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11 March 2013

Air pollution

Air pollution is the contamination of air by smoke and harmful gases. These airborne pollutants can have serious negative effects on both indoor and outdoor air quality.

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BACKGROUND

Air pollution is the contamination of air by smoke and harmful gases. These airborne pollutants can have serious negative effects on both indoor and outdoor air quality.

According to the Environmental Protection Agency (EPA), air pollution can have a big impact on indoor air quality, which may affect a person's health. The World Health Organization (WHO) estimates that 2.4 million people worldwide die annually, due to the effects of air pollution. In America alone, hundreds of thousands of people die every year from heart and lung damage caused by toxic air pollutants. In 1998, a study published in the journal Environmental Research estimated that $14-55 billion is spent annually on the human health costs related to outdoor air pollution.

There are many sources of toxic, or hazardous, air pollution. Six air pollutants actually represent the biggest health threats to the public. Known as "criteria pollutants," these are: lead (Pb), particulate matter (PM), nitrogen oxides (NOx), sulfur dioxide (SO2) gas, ground-level ozone, and carbon monoxide (CO). Researchers have estimated that the damage caused by these pollutants may range from $75-280 billion annually.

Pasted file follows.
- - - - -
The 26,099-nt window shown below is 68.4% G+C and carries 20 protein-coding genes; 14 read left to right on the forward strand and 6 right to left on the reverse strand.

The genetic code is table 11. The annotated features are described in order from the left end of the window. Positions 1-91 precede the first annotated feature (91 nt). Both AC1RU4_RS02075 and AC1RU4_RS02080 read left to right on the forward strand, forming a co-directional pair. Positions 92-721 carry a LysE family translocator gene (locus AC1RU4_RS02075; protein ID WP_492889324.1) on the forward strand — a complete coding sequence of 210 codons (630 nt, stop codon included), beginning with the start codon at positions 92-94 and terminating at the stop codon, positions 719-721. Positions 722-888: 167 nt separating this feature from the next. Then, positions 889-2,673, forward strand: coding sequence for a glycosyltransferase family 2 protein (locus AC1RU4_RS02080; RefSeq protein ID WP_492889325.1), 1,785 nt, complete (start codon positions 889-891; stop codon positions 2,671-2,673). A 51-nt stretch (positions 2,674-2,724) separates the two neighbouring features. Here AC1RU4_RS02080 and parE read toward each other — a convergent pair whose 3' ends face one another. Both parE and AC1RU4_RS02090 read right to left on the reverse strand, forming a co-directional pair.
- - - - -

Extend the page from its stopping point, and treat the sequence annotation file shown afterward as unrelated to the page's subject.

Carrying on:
Toxic air pollutants are hard to completely avoid, as they are released by common, everyday sources. For instance, gasoline, dry cleaning fumes, paint and paint remover, and common metals all produce potentially harmful air pollutants. Asbestos and mold can release indoor air pollutants that have negative health effects as well.

Not all air pollutants are equally harmful. Many pollutants can be tolerated by the body, with little chance of affecting overall health. For instance, while aerosol sprays can be used occasionally, their long-term use may damage the environment. Products containing CO, such as paint or paint removers, can also be tolerated in limited amounts. These products should be properly stored and require sufficient ventilation. It is important to note that a person's risk for developing health problems depends on their level of exposure to and concentration of pollutants.

Toxic air pollutants can affect the quality of soil and water, and therefore, nearby plants, fish, and other wildlife. When humans consume contaminated sources, they are more susceptible to dangerous health conditions. Air pollutants target the body's cells interfering with normal body functions. This may result in such health concerns as: eye, nose, and throat irritation, headaches, allergies and asthma, nausea and vomiting, dizziness, fatigue, kidney damage, vision problems, cancer, damaged organs, and neurological, respiratory, immune, reproductive, developmental, and cardiovascular problems.

Many experts believe that air pollution contributes to global warming by trapping greenhouse gases, including carbon dioxide, methane, nitrous oxide, and chlorofluorocarbons (CFCs), in the atmosphere. Greenhouse gases contribute to global warming by allowing sunlight to reach the planets' surface directly and trapping this energy in the atmosphere thus heating up the planet's temperature.